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    Obama Disappoints Again ... Health Care Reform Likely to Lose its Public Option

    Boy, what a disappointment.

    According to published reports, the Obama administration is willing to give up a plan to create a government-run health insurance company - the so-called 'public option' - in order to get some sort of reform passed. Instead, they are now touting the creation of cooperative health insurance agencies, which would be non-profit and owned by their members.

    Now I don't want to overstate the letdown I feel. If this is the only way some health care reform can get done, then fine. Something needs to be done, and the political realities on the ground are obviously quite tricky when you have a slim majority in Congress and combative elements even within your own party with the barking Blue Dog Democrats.

    And unlike with getting pregnant, it is possible to get 'a little reform' when it comes to health care. I'll be relatively pleased if a bill passes that takes active measures to limit cost inflation by reducing waste and fraud or increasing efficiencies in the system AND includes regulations forbidding insurance companies from denying coverage for pre-existing conditions or dropping people when they get sick.

    But I wonder how many other compromises will find its way into the legislation before it reaches the President's desk. Already, DF pointed out a blog post that indicated the administration agreed to some fairly serious concessions to the pharma industry in order to get it to agree to close the Medicare doughnut hole in prescription coverage.

    When it comes to this nation's health care system, the patient is very sick and needs a very strong prescription. A placebo won't do. If and when this plan finally passes, will it have any teeth in it?

    Or will it just be another example in a growing list of measures that Obama has either avoided pursuing or gotten implemented only after being strongly watered down. A stimulus bill was passed, but only after its size had been slashed, and several of the more left-leaning initiatives removed. An effort to end military tribunals was abandoned. Energy reform and cap-and-trade (an interesting idea that will likely do far too little to reduce global warming) linger in legislative limbo. Meanwhile, Obama has been silent on immigration reform, avoids changing don't-ask-don't-tell, and decides to fight the release of torture photos.

    The area where Obama has had his biggest successes has been in the economic arena, yet many of the initiatives there - such as forcing GM into bankruptcy and doling out hundreds of billions of dollars in bailout money to banks and Wall Street institutions - hardly qualify as furthering the liberal agenda.

    Why are liberals so friggin afraid of their own ideology? Can you imagine the Bush administration hemming and hawing the way Obama's team has? They wanted tax cuts, they got it done. They wanted authorization to go to war with Iraq, they got it done. They wanted the Patriot Act passed, they got it done.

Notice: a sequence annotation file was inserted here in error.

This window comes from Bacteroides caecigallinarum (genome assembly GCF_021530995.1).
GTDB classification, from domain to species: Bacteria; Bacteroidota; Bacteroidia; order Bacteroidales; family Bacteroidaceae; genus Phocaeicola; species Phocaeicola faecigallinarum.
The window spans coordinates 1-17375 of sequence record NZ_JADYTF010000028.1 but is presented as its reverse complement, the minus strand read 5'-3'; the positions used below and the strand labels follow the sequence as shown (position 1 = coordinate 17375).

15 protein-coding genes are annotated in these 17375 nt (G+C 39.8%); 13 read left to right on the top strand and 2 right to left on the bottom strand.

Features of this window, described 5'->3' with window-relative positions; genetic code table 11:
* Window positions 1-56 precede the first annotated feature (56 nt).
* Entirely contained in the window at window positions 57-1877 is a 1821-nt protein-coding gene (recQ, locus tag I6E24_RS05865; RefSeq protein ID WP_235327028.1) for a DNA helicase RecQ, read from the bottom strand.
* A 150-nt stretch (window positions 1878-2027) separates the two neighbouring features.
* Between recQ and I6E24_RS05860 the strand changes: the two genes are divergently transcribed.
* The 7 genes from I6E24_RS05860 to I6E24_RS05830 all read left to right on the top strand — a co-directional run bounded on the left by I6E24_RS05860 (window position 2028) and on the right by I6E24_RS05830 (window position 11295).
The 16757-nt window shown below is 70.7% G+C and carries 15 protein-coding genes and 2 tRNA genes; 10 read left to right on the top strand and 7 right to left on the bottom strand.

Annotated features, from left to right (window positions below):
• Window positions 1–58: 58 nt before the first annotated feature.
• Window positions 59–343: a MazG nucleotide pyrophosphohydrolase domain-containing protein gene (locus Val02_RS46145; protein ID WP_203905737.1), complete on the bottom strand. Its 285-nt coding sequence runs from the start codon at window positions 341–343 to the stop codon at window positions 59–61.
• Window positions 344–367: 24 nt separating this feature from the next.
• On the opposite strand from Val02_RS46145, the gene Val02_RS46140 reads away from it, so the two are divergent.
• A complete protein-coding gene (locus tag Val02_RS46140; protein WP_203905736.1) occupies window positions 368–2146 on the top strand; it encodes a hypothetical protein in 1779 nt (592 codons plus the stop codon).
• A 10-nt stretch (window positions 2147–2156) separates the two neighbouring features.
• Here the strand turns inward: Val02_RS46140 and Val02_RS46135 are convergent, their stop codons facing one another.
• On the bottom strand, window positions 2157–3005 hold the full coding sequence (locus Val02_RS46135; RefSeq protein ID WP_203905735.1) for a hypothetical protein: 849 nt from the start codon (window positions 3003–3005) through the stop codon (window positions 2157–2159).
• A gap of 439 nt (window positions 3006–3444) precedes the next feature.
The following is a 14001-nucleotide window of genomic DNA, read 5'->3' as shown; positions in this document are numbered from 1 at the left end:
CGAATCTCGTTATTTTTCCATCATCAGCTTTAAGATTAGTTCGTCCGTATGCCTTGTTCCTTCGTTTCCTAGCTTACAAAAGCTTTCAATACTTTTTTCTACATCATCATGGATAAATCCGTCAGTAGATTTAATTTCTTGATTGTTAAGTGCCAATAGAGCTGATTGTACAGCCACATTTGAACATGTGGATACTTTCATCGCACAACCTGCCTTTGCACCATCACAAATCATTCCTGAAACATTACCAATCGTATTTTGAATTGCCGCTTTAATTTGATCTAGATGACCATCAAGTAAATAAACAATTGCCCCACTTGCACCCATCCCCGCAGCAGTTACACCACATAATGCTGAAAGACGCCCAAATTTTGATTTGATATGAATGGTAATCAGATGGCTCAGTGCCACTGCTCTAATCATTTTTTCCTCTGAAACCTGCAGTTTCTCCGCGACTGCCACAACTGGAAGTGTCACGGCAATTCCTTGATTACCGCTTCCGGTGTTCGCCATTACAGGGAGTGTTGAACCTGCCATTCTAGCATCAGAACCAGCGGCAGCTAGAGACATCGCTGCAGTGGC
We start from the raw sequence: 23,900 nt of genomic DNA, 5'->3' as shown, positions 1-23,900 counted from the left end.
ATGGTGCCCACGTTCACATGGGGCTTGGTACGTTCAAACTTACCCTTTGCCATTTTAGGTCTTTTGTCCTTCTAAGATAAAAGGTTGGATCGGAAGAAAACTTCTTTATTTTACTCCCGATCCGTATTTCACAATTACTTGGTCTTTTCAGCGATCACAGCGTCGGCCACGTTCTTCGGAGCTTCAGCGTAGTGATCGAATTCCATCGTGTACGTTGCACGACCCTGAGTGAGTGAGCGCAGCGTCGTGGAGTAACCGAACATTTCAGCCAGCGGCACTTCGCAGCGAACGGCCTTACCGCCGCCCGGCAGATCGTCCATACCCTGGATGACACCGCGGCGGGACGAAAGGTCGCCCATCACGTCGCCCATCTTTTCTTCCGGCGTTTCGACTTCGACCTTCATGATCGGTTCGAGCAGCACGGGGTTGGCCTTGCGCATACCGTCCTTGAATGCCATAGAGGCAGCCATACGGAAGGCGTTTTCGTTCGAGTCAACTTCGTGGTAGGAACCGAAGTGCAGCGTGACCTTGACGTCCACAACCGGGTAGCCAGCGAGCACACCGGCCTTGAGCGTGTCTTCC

Granted, there's very little on a political level that I want Obama to emulate from the Bush team. As someone who finds strict, unwavering adherence to an ideology a bit disturbing, I like the fact that Obama is open to compromise. Often, many of the most successful initiatives a president will accomplish come by reaching across the aisle in areas not normally associated with their side's ideology (like Clinton's welfare reform or Bush's AIDS relief work).

    But look, the folks on the other side had their chance. They messed up, and Americans voted for change. Not just change in process - in how things got done in Washington - but change in policy, too.

    Troubling public opinion polls and frequent displays of hostilities at town hall meetings shouldn't matter much if you think the results of policy change will be ultimately be successful. If the economy rebounds, if people feel they have better, more secure health care coverage, the votes will come around.

    Democrats now control both houses of Congress. There's no justification for deadlock or watered-down, half-assed measures.

    For at least the next three years (well, at least until 2010 if you're worried about the midterms), the Left has been given the opportunity to lead this country. It's time they do just that.


    Good post about sad news.  I've felt for quite a while that not being a cohesive majority is the downside of having the proverbial big tent with strong diversity.   Unlike the Republicans who will  march in lockstep touting the party line no matter what.

    Blue Dogs are the Democrats' Devil's Pact. Republicans took power by energizing their base. The immediate consequence was a very conservative and fairly unified majority, but it has left them with an angry, powerless minority. Democrats were able to push out so many Republicans by reaching for a broader constituency, and they suceeded in getting Democratic senators from very conservative states. But the broad constituencies means less unity.

    Republicans did seem to be better at herding stray senators, and I would like to see Obama adopt more forceful tactics with his own party. But let's not forget that the Clintons' hard knuckle approach to universal health care didn't work either, and I have a hard time believing that Hillary Clinton would have fared any better than Obama on the second go. The 60% support for universal health care just doesn't seem to be there. Sadly.

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